The Stories Begun

{May 25, 2010}   No offense, Harry, but I don’t miss you.

I have yet to finish up all my dead-in-the-water blogs (it would have happened in a week if one of said blogs wasn’t hiding somewhere in my unpacked boxes from school), but I thought I should probably attempt writing a weekly blog on here anyway.  Especially since I have something so important to talk about: the proscriptive standard, specifically in literature.

Students often come across the proscriptive standard in class–this is how projects are accomplished.  The teacher gives examples of how to do it, the students do their best to imitate with exactness.  Of course, this is a mode found more often in junior highs and high schools than college, which is appropriate.  In college (indeed, in late high school years), students should have progressed far enough in the educational track to see a standard and extrapolate, not imitate.  The standard becomes suggestive, not proscriptive.

This is how standards are meant to be taken in literature (in life!), but I fear that my generation—what I lovingly call “the Harry Potter generation”—has forgotten this.  Increasingly, I find twenty-somethings complaining that books or characters are not “the next Harry Potter” or “enough like Harry Potter.”  These young men and women are frequently disappointed by the efforts of new authors because they have taken J.K. Rowling’s masterpiece to be a proscriptive standard.  Of course they will be disappointed in all authors who follow Rowling because certainly all but a few are going in a different direction, writing for different audiences, and using different devices.

My attitude does not, of course, account for bad, or merely mediocre, writing.  It’s out there.  I acknowledge that.  But we are going through a renaissance for children’s and young adult literature, the likes of which has not been seen since the late nineteenth to early twentieth century!  The writing standard is higher because competition is stiffer.  And yet, authors are getting opportunities to grow as artists never before.  I have never seen such a forgiving industry as the industry I see now.  How else would have Stephenie Meyer’s Twilight Saga been published, much less been allowed to continue (if we’re being honest here)?

I think this is a good thing!  A marvelously wonderful thing!  Does it allow less than stellar writing to become popular?  Yes.  But, was that happening anyway?  Yes.  Was it happening in such a positive way?  No.  However bad her beginnings, Stephenie Meyer was forced to up her game.  She stepped out as an author with The Host and proved it wasn’t a fluke with the final book of her Saga.  Authors who start at a higher level improve in direct response to this higher standard.  The industry is redefining itself and I am anxiously engaged in watching the developments.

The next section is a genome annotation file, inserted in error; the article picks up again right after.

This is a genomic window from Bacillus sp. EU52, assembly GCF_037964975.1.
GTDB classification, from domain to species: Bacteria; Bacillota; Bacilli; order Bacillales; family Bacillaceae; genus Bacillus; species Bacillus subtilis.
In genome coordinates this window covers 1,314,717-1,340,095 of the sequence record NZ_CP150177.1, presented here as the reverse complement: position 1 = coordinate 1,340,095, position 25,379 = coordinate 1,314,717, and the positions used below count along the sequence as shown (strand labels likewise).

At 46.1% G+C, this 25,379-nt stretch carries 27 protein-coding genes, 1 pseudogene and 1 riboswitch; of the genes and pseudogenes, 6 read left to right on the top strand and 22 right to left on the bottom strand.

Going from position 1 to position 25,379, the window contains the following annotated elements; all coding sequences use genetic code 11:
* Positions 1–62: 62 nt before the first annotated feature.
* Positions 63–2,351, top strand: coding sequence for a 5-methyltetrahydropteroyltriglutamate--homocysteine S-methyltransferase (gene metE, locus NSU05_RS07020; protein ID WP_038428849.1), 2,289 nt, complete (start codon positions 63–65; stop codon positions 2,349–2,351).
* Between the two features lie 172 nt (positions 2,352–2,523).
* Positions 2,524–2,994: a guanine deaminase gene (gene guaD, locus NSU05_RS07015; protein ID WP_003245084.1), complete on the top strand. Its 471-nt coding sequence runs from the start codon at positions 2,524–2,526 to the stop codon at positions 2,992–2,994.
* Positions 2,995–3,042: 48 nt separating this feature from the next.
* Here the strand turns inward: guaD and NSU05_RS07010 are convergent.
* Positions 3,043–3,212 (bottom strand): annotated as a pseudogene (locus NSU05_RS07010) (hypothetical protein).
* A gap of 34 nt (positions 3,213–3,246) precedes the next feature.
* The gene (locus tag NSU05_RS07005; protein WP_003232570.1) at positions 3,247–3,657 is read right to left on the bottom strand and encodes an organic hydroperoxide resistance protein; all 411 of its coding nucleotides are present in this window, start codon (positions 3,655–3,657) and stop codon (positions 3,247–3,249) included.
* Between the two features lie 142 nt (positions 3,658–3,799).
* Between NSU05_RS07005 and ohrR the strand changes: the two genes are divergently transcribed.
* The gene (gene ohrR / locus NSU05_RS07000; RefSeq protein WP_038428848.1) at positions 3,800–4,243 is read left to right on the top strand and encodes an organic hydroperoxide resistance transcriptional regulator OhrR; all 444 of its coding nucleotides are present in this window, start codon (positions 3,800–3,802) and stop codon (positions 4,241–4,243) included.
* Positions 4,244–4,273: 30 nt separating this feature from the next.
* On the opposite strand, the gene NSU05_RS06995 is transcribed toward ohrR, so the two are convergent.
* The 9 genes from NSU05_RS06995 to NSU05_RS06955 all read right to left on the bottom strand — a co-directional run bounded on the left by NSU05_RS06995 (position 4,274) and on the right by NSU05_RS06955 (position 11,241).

I hope my generation, many members of which still bury themselves in young adult and children’s lit, doesn’t kill this movement.  With each outcry, “It’s not Harry Potter,” we pave the way for homogeny.  Reinvention is the soul of literature, of art, of humanity.  I desperately hope that authors are not discouraged by these ridiculous demands and that the up-and-coming generation is wiser than mine.  Certainly there are those, in both age brackets, who do not want another Harry Potter.  As much as I love him, as many countless times (and I mean countless—I lost track at two dozen reads per book) as I have read him, I’m a little sick of Harry.  Not because of those countless times I’ve read him, but because he’s not the perfect fit for me as he is for others.  I’m ready for these fresh authors and ideas.  I’m ready to find my exact fit.

All evidence says the authors are ignoring my contemporaries.  Thank heavens.  But I mourn for my generation.  I mourn for their adherence to the proscriptive standard and the inability to appreciate the beauty that is in the “new” stories around them.  After all, there are only so many plots available to humankind.  Nothing is really new any longer.  They’ll get their “new” Harry Potter sooner or later.  I’m sure I’ll enjoy him immensely, just as I do his predecessor.

Until then, I’ll be at the library, searching for more books: new, old, and in between.

Happy reading!



[…] this whiny teen after an 800+ page book of his bull.  I’ve written before that I’m kind of tired of Harry Potter & Co., and I’ll go so far as to admit that I don’t love Rowling’s writing.  I think […]

[…] and, frankly, I just don’t care for him anymore.  Even less than I did at the time I wrote this.  It’s not because he wasn’t a big deal in my teen years or that it wasn’t a joy […]

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